Characteristics of Remnant Times

Malachi 1  •  12 min. read  •  grade level: 5
Before reading the passages in Malachi, to which, the Lord helping me, I would desire to direct your attention, it is important to notice the position of this book—where it comes. It is the last outpouring of God’s heart to His people Israel, before the corning of the Lord; and not only to Israel as such, but it is addressed to the little remnant returned, under Ezra and Nehemiah, to a divine position in the land. Then all was bright—the temple of God re-built, His altar restored, sacrifices offered, and even the feast of tabernacles kept, which had not been kept since the days of Joshua, the son of Nun. But here we find the divine position sinks into formality and routine when man comes in. God expresses Himself dissatisfied. There were still the smoking altars, there were still the priests and sacrifices; outwardly God was recognized; but He looks for service and worship coming from the heart, and springing from the knowledge of His will, and He fails to find it. One thing He looks for—He looks for our love, and He cannot do without it. If this is lacking, it cannot be covered up from Him.
Look for a moment at Nehemiah. The two books are contemporary, or rather have to do with the same little remnant, only Nehemiah is in the bright, calm days, when they stood in complete separation from those around, and in obedience to the Word. I would simply direct your attention to the contrast in 2 Kings 22. Israel was still Israel; but they had lost the law which Moses gave them, which he had directed should be put into the ark. It was not the Ten Commandments, but the last words of Moses, the man of God. Each king who succeeded to the throne of Israel was to copy it out, and each one was to copy from the original. The reason for this is evident. If one had copied from another, one might have made a mistake, an alteration; either willfully or from carelessness; and when the next came, he would have copied it, and would not really have known what was the word of God. But God held each king responsible to go direct to the one Moses had given them, and copy it for himself. Not only so, but every seven years (seven is always a sign of grace to Israel, and a pledge of the rest which God would give them) the law was to be brought out and read to the people. When Israel failed, the first thing which indicated coldness and declension was, they gave up their Sabbatic year. So they did not have their law read to them, and when they lost it they did not miss it. Then Josiah came to the throne. He really wished to serve God, but he did not know the law. No doubt he went to the most hoary-headed elders and tried to get the most correct information; but, whether from ignorance or wickedness, they evidently did not tell him the truth, for the high places were not pulled down, and the people went on worshipping Baal and the host of heaven. The whole kingdom was in idolatry, while he wished to do what was right before God. Then the law is found, and as soon as he knows, it really is the law of God, he sets to work that it may be carried out.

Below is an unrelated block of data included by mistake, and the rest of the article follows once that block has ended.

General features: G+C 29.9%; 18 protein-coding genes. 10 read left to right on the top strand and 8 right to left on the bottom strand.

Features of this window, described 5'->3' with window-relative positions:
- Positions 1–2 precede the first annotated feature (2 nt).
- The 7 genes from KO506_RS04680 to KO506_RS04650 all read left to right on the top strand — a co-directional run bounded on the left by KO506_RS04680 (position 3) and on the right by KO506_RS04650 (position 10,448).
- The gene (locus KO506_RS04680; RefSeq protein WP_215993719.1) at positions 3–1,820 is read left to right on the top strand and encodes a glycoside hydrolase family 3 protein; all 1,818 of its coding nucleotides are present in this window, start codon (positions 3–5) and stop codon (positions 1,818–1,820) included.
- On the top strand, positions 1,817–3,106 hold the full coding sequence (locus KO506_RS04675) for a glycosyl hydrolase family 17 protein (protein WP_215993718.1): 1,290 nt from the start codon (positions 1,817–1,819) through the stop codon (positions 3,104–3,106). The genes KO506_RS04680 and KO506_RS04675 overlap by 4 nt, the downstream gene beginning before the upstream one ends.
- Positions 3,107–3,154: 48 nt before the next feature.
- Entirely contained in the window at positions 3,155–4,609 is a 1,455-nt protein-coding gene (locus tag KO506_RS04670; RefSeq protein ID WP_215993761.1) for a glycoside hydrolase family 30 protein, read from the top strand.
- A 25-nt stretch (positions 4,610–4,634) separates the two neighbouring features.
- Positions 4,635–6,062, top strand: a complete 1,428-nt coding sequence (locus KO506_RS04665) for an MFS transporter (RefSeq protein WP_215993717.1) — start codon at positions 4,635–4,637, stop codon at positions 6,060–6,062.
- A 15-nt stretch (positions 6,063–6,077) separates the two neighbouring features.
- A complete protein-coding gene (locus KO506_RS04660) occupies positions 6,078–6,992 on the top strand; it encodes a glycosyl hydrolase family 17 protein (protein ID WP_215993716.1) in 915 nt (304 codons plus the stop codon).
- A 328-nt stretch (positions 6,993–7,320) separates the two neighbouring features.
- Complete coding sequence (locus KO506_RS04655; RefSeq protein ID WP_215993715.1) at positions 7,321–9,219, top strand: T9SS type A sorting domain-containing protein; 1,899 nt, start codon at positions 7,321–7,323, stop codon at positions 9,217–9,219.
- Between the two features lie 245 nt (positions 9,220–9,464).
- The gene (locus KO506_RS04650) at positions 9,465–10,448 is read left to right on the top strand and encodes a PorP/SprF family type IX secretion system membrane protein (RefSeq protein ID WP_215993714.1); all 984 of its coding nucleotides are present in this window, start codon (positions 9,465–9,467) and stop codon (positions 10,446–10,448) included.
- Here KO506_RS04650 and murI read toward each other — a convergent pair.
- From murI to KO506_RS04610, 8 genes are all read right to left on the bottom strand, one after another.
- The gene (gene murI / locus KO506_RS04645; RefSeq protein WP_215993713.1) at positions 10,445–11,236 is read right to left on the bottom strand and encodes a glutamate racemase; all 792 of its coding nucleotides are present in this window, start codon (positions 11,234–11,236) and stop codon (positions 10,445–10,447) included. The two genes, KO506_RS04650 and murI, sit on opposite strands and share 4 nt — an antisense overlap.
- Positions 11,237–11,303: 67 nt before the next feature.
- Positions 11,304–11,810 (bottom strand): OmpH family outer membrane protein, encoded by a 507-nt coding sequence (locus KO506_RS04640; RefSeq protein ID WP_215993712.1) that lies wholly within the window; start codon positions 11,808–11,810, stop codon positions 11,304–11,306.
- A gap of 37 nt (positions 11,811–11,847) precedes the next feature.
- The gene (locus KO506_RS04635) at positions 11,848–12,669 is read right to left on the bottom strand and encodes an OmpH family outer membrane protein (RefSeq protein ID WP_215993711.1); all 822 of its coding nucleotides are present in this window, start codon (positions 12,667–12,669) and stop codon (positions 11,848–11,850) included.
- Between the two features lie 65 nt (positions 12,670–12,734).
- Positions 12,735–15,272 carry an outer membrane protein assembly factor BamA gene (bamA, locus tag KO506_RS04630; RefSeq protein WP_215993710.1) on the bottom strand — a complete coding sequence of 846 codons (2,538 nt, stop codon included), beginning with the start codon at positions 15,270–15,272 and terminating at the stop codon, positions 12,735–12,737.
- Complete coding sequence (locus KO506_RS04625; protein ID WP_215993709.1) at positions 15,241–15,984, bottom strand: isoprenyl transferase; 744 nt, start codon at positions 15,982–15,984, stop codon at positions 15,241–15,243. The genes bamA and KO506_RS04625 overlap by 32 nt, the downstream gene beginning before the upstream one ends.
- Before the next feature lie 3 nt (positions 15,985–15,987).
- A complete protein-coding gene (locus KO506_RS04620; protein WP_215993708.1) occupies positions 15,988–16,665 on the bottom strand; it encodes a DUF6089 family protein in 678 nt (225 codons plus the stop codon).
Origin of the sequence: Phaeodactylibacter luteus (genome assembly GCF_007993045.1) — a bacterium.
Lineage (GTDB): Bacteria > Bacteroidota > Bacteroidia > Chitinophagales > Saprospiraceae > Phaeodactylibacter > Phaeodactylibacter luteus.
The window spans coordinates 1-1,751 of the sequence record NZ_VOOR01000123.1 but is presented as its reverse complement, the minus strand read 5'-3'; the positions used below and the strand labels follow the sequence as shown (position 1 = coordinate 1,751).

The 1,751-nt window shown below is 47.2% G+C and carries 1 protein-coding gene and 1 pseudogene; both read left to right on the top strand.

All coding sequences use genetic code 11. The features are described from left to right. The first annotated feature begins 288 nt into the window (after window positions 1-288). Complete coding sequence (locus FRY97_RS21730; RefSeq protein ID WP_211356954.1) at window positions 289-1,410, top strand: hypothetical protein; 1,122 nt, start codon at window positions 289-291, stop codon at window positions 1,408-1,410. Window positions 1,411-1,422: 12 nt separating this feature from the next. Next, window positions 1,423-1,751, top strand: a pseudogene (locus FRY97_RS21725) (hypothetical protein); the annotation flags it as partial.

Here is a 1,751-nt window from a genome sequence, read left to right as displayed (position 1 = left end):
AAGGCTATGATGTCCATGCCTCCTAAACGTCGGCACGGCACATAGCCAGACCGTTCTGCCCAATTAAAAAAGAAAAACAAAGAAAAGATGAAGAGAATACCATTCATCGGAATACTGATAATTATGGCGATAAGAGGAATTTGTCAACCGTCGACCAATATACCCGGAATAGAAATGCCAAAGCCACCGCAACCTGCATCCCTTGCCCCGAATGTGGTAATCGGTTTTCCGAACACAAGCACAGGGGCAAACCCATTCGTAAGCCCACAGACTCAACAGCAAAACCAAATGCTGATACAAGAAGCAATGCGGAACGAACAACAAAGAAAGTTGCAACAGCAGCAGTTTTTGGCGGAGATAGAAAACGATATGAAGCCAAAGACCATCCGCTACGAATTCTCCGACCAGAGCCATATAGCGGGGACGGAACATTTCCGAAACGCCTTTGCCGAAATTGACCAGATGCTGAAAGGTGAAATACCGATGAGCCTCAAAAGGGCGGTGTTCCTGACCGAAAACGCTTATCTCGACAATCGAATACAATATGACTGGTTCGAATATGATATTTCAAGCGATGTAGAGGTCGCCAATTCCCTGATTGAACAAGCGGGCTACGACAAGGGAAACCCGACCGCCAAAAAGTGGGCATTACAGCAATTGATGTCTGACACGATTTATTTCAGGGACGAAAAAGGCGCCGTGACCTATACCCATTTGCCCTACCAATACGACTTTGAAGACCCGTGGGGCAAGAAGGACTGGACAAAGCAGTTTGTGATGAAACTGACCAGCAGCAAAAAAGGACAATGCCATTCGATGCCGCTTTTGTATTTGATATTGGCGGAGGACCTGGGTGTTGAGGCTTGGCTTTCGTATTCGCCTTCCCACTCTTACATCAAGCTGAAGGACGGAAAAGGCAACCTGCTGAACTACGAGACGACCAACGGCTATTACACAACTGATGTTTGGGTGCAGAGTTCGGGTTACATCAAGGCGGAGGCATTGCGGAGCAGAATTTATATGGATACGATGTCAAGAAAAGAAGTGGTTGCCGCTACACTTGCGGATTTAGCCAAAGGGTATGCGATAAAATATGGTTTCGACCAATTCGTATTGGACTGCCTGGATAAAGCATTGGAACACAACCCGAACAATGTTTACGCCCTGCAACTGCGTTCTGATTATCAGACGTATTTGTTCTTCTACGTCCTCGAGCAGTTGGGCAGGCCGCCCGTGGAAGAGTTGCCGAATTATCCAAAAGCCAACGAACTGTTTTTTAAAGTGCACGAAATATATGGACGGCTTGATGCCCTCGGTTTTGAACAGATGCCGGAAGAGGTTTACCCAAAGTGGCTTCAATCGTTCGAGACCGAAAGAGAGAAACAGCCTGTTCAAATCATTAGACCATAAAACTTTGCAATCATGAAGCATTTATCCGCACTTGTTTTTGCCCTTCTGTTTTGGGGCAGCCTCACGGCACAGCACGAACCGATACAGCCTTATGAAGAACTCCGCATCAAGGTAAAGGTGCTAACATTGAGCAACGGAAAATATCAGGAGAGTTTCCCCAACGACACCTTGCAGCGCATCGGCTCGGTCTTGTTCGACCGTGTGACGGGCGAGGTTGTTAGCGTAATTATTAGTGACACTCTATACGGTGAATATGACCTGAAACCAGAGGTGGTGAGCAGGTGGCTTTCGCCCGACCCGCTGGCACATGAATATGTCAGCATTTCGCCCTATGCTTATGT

There is a great contrast here to the action of Nehemiah. Josiah sets to work to reform Israel. God had an earthly people. Then it as with Israel God’s name was associated. The nations round all knew Him as the God of Abraham, of Isaac, and of Jacob, and Israel was marked as the people of Jehovah. Evil had come in, but not as it did when He had to scatter them, and send them into Babylon. In Josiah’s time there was a revival, a terrible revival truly, a revival of destruction and blood-shedding; but it was another opportunity for Israel as such. When Ezra and Nehemiah come, Israel had been scattered, Jerusalem leveled to the ground; not a trace upon earth, as a people, of the people among whom God had dwelt, or of Jerusalem, as a place where God’s name was known.
Then we find the little remnant. They return to Jerusalem; they build again the temple; they set up the altar. They do not say they are Israel—they are but a handful—but they own God’s name on earth, they own God’s word as the basis of everything; they separate from the nations around, and they take the place of dependence upon Jehovah. They were but a handful, and they did not pretend to be what they were not; but they were brought back to a divine position. Malachi addresses his prophecy to these very people. Through him God pours out His heart to the people, and the burden upon his heart is, that after all He had, done for them-sheltered them under the blood-stained lintel, led them through the Red Sea, where the waters were a wall to them on either side, and where they had seen their enemies dead upon the sea shore; borne with them for forty years in the wilderness; fed them and cared for them in the land; each time that they went backsliding from Him, He had raised up a deliverer, a Sampson or a Gideon. God went on with this years and years; at last He scattered them. Again, in grace He deals with them, brings out this little remnant, and associates His name with them. And now, even they have sunk into form and routine, and their worship and service do not spring from fear of God at all.
We will look for a few moments at the first chapter. Malachi means, “My messenger.” In verse 2 you get the whole question, on God’s side and Israel’s side, summed up in Very, very few words. I do not know any such summing up. If man had been trying to do it, he would have told us a great deal to be said on this side and on that; but here you get it all. “I have loved you, saith the Lord. Yet ye say, Wherein hast thou loved us?” You find it is a question as to their hearts, not as to their vows, their worship, or their offerings. It is in their worship God’s people always show what He is to them. You get indication of what God is to your heart in the quality of your service and or your worship.